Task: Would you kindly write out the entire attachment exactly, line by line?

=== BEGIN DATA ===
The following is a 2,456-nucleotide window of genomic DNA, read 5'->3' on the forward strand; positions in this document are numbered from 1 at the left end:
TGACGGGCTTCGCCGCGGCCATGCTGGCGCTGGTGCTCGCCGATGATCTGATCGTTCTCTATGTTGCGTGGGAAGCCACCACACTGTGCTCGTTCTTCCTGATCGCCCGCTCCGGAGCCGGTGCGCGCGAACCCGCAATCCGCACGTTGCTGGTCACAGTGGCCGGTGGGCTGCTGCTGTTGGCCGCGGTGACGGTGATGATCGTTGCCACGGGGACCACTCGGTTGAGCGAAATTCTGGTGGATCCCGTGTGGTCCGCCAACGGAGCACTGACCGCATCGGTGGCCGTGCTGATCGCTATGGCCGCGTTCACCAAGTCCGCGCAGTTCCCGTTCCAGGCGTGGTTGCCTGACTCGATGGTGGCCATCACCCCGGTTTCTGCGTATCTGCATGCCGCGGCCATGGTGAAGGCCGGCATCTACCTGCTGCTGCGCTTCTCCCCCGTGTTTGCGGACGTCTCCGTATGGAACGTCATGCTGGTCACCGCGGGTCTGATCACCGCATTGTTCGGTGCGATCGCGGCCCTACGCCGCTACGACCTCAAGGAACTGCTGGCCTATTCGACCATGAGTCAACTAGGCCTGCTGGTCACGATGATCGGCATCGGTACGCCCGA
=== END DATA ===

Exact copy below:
The following is a 2,456-nucleotide window of genomic DNA, read 5'->3' on the forward strand; positions in this document are numbered from 1 at the left end:
TGACGGGCTTCGCCGCGGCCATGCTGGCGCTGGTGCTCGCCGATGATCTGATCGTTCTCTATGTTGCGTGGGAAGCCACCACACTGTGCTCGTTCTTCCTGATCGCCCGCTCCGGAGCCGGTGCGCGCGAACCCGCAATCCGCACGTTGCTGGTCACAGTGGCCGGTGGGCTGCTGCTGTTGGCCGCGGTGACGGTGATGATCGTTGCCACGGGGACCACTCGGTTGAGCGAAATTCTGGTGGATCCCGTGTGGTCCGCCAACGGAGCACTGACCGCATCGGTGGCCGTGCTGATCGCTATGGCCGCGTTCACCAAGTCCGCGCAGTTCCCGTTCCAGGCGTGGTTGCCTGACTCGATGGTGGCCATCACCCCGGTTTCTGCGTATCTGCATGCCGCGGCCATGGTGAAGGCCGGCATCTACCTGCTGCTGCGCTTCTCCCCCGTGTTTGCGGACGTCTCCGTATGGAACGTCATGCTGGTCACCGCGGGTCTGATCACCGCATTGTTCGGTGCGATCGCGGCCCTACGCCGCTACGACCTCAAGGAACTGCTGGCCTATTCGACCATGAGTCAACTAGGCCTGCTGGTCACGATGATCGGCATCGGTACGCCCGA